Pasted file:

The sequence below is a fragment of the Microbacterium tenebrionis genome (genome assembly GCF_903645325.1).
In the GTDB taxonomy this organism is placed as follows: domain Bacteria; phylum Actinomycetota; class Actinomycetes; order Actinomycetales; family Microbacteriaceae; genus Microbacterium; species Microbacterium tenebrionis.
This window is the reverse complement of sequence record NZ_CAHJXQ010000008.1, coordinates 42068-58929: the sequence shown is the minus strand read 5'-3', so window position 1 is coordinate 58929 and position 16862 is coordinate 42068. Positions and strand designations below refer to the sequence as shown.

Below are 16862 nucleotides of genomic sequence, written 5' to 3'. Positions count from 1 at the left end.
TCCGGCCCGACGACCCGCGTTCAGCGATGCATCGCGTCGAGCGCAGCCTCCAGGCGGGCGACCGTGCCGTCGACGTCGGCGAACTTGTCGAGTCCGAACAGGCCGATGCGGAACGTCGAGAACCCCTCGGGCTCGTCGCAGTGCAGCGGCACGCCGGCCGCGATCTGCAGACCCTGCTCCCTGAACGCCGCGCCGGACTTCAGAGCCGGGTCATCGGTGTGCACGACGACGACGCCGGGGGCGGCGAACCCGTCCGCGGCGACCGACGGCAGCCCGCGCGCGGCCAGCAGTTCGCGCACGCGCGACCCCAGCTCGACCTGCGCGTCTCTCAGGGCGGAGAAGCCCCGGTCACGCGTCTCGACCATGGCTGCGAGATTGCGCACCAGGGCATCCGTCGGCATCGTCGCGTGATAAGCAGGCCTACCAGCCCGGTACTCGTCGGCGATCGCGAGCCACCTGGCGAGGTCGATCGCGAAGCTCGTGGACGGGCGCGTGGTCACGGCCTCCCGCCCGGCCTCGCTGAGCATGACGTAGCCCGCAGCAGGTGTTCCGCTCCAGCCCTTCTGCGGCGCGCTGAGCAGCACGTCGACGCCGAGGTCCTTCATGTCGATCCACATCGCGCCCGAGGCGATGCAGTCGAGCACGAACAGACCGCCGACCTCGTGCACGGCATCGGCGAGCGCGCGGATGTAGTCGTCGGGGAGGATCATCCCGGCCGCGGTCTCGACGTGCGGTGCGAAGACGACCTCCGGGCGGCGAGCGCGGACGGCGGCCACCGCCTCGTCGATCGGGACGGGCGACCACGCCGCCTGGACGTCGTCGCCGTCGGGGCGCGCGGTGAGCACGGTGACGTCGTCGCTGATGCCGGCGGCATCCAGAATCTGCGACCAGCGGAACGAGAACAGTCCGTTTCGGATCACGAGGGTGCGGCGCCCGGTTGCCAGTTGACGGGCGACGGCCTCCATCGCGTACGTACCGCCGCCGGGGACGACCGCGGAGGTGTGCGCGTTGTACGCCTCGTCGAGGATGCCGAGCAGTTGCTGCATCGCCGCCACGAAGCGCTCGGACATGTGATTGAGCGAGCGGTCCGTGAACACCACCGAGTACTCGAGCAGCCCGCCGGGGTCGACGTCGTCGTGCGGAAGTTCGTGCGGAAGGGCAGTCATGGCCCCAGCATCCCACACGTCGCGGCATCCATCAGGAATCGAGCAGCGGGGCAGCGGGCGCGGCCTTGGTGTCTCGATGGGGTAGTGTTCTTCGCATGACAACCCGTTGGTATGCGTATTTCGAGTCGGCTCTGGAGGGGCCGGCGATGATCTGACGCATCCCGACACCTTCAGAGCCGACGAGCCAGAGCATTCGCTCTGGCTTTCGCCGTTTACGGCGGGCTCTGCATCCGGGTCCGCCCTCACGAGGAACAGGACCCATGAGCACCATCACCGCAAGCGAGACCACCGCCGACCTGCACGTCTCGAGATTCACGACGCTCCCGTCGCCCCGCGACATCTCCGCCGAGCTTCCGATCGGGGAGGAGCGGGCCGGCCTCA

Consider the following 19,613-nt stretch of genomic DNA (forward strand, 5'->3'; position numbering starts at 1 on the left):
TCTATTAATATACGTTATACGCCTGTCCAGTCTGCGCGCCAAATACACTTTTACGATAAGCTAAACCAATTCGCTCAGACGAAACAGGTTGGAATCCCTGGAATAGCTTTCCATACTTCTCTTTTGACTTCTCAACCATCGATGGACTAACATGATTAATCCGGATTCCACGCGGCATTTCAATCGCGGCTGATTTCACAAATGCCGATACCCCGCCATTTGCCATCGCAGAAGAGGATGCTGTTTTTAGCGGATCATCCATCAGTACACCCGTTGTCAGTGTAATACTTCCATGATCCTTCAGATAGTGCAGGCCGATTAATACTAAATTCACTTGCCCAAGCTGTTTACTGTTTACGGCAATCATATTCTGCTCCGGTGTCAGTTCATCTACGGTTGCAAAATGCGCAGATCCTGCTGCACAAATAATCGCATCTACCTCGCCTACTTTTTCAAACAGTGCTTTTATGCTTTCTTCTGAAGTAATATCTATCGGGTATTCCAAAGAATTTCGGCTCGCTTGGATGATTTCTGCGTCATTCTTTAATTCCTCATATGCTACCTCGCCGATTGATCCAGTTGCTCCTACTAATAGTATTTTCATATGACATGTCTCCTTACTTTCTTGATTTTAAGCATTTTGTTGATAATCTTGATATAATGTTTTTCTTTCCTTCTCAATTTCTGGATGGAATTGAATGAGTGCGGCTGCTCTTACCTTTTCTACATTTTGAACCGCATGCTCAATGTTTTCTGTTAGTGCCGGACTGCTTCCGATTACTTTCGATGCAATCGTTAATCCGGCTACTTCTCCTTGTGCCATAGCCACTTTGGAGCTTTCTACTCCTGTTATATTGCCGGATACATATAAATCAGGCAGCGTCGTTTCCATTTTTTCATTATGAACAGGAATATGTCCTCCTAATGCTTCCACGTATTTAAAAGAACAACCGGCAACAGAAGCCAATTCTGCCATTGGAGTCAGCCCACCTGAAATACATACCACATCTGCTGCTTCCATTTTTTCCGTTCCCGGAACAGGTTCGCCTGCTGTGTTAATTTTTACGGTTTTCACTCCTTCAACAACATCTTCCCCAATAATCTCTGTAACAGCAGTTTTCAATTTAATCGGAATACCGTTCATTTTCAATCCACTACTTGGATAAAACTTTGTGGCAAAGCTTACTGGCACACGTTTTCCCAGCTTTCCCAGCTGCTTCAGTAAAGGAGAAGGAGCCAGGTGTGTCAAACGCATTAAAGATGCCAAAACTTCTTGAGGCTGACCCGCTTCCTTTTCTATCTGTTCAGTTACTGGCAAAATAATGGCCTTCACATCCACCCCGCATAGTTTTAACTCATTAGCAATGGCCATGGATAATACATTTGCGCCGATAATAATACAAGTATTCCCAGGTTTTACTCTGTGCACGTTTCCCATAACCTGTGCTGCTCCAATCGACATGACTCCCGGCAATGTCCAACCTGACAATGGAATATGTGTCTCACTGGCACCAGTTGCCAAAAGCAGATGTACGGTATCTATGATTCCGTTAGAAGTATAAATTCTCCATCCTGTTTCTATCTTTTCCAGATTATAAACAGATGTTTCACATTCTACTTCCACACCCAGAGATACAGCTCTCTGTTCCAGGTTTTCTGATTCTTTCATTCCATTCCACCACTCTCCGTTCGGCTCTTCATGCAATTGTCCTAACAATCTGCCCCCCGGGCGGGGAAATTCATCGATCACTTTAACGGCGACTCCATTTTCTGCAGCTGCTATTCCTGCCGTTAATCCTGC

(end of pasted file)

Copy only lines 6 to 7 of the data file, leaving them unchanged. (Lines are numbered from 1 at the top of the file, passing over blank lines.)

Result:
Consider the following 19,613-nt stretch of genomic DNA (forward strand, 5'->3'; position numbering starts at 1 on the left):
TCTATTAATATACGTTATACGCCTGTCCAGTCTGCGCGCCAAATACACTTTTACGATAAGCTAAACCAATTCGCTCAGACGAAACAGGTTGGAATCCCTGGAATAGCTTTCCATACTTCTCTTTTGACTTCTCAACCATCGATGGACTAACATGATTAATCCGGATTCCACGCGGCATTTCAATCGCGGCTGATTTCACAAATGCCGATACCCCGCCATTTGCCATCGCAGAAGAGGATGCTGTTTTTAGCGGATCATCCATCAGTACACCCGTTGTCAGTGTAATACTTCCATGATCCTTCAGATAGTGCAGGCCGATTAATACTAAATTCACTTGCCCAAGCTGTTTACTGTTTACGGCAATCATATTCTGCTCCGGTGTCAGTTCATCTACGGTTGCAAAATGCGCAGATCCTGCTGCACAAATAATCGCATCTACCTCGCCTACTTTTTCAAACAGTGCTTTTATGCTTTCTTCTGAAGTAATATCTATCGGGTATTCCAAAGAATTTCGGCTCGCTTGGATGATTTCTGCGTCATTCTTTAATTCCTCATATGCTACCTCGCCGATTGATCCAGTTGCTCCTACTAATAGTATTTTCATATGACATGTCTCCTTACTTTCTTGATTTTAAGCATTTTGTTGATAATCTTGATATAATGTTTTTCTTTCCTTCTCAATTTCTGGATGGAATTGAATGAGTGCGGCTGCTCTTACCTTTTCTACATTTTGAACCGCATGCTCAATGTTTTCTGTTAGTGCCGGACTGCTTCCGATTACTTTCGATGCAATCGTTAATCCGGCTACTTCTCCTTGTGCCATAGCCACTTTGGAGCTTTCTACTCCTGTTATATTGCCGGATACATATAAATCAGGCAGCGTCGTTTCCATTTTTTCATTATGAACAGGAATATGTCCTCCTAATGCTTCCACGTATTTAAAAGAACAACCGGCAACAGAAGCCAATTCTGCCATTGGAGTCAGCCCACCTGAAATACATACCACATCTGCTGCTTCCATTTTTTCCGTTCCCGGAACAGGTTCGCCTGCTGTGTTAATTTTTACGGTTTTCACTCCTTCAACAACATCTTCCCCAATAATCTCTGTAACAGCAGTTTTCAATTTAATCGGAATACCGTTCATTTTCAATCCACTACTTGGATAAAACTTTGTGGCAAAGCTTACTGGCACACGTTTTCCCAGCTTTCCCAGCTGCTTCAGTAAAGGAGAAGGAGCCAGGTGTGTCAAACGCATTAAAGATGCCAAAACTTCTTGAGGCTGACCCGCTTCCTTTTCTATCTGTTCAGTTACTGGCAAAATAATGGCCTTCACATCCACCCCGCATAGTTTTAACTCATTAGCAATGGCCATGGATAATACATTTGCGCCGATAATAATACAAGTATTCCCAGGTTTTACTCTGTGCACGTTTCCCATAACCTGTGCTGCTCCAATCGACATGACTCCCGGCAATGTCCAACCTGACAATGGAATATGTGTCTCACTGGCACCAGTTGCCAAAAGCAGATGTACGGTATCTATGATTCCGTTAGAAGTATAAATTCTCCATCCTGTTTCTATCTTTTCCAGATTATAAACAGATGTTTCACATTCTACTTCCACACCCAGAGATACAGCTCTCTGTTCCAGGTTTTCTGATTCTTTCATTCCATTCCACCACTCTCCGTTCGGCTCTTCATGCAATTGTCCTAACAATCTGCCCCCCGGGCGGGGAAATTCATCGATCACTTTAACGGCGACTCCATTTTCTGCAGCTGCTATTCCTGCCGTTAATCCTGC